Work stress linked to greater risk of stroke

Stressed man at workWaitresses and nursing aides run a higher risk of stroke than janitors or teachers, according to research published in the journal Neurology. The study found that people who experience high levels of stress at work may be at greater risk for stroke.

Research Center

Nurses Miss 1,000 Hours due to Stress

July 2013
Nurses miss 1,000 hours due to stress as cuts bite at Sunderland hospital

STRESSED nurses were absent from work for almost 1,000 hours in the first three months of this year.

New figures from Sunderland Royal Hospital reveal exhausted staff nurses and specialist nurse practitioners (SNPs) were the groups most feeling the strain.

Workplace stress among teachers must be taken seriously

June 2013
Stress levels are straining relationships and having a negative effect on wellbeing, according to Teachers Assurance survey

On reading the latest report on teachers' stress levels, weary sense of deja vu descended. The survey by Teachers Assurance reveals that 76% of teachers believe that workplace stress is making them ill, with 56% believing they would do a better job if they were less stressed. In addition, 40% feel they argue more with their partners and friends as a result of the pressures they face and 83% said they feel constantly exhausted because of work.

HSE Targets Workplace Stress

Stressed ManThe Heath & Safety Executive has increased its focus on work related stress.  Reports from the HSE and trades unions have long reported on the rise of stress within the workplace, often leading to high rates of employee absence.

The latest figures show that around 10 million working days are lost each year as a result of stress and this is costing businesses dearly. 

Record Rise in Stress at Work

October 2010
University of Manchester sociologist, Tarani Chandola, has published a report that reveals the global economic downturn has caused levels of work-related stress in the UK to soar.

The report claims that in each of the last two years, work stress levels rose by more than 4%, compared to annual rises between 0.1% and 1% from 1992 to 2009.

The report states that severe stress could trigger depression, anxiety, workplace injuries and suicide, and lead to a greater risk of heart disease.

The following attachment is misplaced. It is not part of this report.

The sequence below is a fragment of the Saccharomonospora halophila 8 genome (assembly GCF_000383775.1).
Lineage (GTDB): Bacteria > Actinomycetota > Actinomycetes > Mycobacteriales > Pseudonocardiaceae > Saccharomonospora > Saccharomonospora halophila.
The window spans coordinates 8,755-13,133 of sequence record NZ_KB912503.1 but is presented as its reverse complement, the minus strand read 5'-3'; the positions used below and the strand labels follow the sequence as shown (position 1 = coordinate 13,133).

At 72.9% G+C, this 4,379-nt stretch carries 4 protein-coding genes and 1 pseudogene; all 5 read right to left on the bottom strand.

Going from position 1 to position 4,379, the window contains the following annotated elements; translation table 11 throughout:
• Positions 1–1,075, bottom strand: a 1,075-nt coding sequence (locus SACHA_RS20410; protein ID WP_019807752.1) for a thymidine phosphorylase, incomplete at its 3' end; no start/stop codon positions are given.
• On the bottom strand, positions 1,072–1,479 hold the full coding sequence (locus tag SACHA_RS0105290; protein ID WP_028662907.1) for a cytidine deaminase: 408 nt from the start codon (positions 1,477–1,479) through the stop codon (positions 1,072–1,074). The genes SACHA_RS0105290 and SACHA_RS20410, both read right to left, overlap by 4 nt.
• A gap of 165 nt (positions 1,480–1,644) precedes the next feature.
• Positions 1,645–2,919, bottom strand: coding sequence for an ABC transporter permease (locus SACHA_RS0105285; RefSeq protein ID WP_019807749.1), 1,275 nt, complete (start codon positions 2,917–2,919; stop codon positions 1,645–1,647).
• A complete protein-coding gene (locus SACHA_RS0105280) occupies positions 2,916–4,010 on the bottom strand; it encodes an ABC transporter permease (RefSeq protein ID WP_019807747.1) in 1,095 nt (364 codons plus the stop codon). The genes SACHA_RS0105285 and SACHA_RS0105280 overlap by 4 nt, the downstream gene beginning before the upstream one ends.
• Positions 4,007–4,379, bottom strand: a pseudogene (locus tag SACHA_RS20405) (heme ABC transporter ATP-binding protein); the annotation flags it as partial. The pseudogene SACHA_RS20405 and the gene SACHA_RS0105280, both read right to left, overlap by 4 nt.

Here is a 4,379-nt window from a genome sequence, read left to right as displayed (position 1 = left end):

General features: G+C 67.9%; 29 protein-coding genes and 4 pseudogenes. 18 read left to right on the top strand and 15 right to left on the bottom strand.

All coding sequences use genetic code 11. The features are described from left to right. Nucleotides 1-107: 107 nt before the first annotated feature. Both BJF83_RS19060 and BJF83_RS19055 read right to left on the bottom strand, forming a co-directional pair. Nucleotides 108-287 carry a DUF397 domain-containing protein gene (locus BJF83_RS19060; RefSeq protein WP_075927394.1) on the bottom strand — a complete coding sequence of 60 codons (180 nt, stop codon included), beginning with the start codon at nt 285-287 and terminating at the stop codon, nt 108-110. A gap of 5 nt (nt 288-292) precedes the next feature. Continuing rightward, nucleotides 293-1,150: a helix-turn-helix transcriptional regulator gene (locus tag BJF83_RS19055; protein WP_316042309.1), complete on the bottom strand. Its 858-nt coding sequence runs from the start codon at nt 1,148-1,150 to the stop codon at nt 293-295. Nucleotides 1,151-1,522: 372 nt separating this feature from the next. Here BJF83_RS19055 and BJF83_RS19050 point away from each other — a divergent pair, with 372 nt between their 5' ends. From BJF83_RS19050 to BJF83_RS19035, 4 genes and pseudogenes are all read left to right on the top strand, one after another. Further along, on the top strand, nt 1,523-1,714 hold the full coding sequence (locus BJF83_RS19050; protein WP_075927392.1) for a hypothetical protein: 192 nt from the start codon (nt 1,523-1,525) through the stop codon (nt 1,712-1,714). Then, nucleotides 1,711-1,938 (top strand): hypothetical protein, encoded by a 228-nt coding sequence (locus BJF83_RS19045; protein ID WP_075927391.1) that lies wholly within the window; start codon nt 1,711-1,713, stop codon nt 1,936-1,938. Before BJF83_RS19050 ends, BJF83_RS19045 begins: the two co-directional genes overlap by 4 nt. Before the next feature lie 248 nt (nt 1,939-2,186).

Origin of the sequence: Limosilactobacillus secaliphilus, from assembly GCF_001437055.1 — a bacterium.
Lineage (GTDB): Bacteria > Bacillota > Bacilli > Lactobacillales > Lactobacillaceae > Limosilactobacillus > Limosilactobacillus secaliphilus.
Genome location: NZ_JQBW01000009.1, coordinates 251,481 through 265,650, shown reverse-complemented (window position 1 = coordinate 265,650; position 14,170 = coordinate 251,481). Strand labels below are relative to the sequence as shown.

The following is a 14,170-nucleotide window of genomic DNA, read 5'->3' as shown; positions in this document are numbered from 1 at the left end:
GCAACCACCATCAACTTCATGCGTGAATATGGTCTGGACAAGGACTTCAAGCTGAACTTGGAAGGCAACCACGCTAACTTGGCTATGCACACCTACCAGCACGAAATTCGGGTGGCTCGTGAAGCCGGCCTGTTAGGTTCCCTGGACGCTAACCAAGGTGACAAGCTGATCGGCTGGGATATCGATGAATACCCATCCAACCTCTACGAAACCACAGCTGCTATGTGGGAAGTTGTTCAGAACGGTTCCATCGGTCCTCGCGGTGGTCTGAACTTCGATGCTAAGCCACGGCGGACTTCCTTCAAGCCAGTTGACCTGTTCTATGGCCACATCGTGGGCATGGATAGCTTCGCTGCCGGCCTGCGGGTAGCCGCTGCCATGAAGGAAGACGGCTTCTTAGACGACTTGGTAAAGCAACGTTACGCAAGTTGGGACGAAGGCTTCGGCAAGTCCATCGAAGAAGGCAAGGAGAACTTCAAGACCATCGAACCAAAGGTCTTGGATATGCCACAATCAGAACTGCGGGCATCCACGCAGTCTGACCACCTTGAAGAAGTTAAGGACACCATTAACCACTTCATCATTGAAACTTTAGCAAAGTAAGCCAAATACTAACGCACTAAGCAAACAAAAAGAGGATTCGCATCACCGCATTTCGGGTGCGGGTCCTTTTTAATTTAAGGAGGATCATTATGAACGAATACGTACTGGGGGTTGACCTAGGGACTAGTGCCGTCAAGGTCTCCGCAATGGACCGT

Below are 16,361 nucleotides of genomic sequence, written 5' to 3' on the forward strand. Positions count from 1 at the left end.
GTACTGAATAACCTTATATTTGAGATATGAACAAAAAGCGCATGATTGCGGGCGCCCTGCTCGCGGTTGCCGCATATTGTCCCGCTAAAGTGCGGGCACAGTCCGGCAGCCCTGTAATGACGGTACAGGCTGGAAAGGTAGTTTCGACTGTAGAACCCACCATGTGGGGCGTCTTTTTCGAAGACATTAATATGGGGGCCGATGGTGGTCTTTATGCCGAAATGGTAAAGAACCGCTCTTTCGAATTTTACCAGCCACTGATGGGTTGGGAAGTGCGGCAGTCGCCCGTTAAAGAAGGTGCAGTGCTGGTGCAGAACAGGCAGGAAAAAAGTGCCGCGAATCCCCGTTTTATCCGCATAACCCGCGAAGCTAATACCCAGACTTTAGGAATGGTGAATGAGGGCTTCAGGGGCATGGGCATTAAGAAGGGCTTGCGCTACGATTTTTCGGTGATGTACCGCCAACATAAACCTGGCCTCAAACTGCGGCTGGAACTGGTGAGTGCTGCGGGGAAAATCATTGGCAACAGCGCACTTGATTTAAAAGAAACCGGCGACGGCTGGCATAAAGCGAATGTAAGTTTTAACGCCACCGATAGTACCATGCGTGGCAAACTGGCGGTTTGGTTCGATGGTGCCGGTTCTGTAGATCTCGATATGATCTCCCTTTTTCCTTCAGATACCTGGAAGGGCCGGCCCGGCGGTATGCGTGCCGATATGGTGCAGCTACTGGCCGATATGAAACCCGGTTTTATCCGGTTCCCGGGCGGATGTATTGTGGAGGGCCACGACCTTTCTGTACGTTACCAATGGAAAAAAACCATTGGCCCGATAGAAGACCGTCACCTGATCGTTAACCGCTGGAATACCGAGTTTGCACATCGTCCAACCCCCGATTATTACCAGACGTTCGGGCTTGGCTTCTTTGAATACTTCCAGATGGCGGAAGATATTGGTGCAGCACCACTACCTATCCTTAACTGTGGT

Professor Chandola compiled existing evidence from peer-reviewed journals and major UK surveys to obtain a comprehensive view of work-related stress.

Stress at Work

The Health and Safety Executive (HSE) has published research showing that teaching, nursing, and management and professional occupations report the highest levels of work-related stress.

The scale of occupational stress: A further analysis of the impact of demographic factors and type of job is a report based on research carried out by Professor Andy Smith and his team at the University of Bristol.

A previous report based on the same study stated that upto 1 in 5 of British workers reported being very or extremely stressed by their work. The present report outlines further analysis which breaks the data down into categories such as occupation, full-time or part-time hours, social class, ethnicity and sex.

What is Stress?

It is generally accepted that modem living can be very stressful. It is important to understand the causes of stress, to differentiate between good and bad stress, and how massage contributes to its management.


Not all Stress is harmful. Many people do their best work when stressed. The need to achieve and the drive to obtain success can in themselves be helpful rather than harmful factors and may contribute to a harmonious lifestyle. Much outstanding work in the fields of science, arts and business has been a attained under conditions of stress. Therefore it is necessary to look at stress, its causes and the factors which can make it harmful.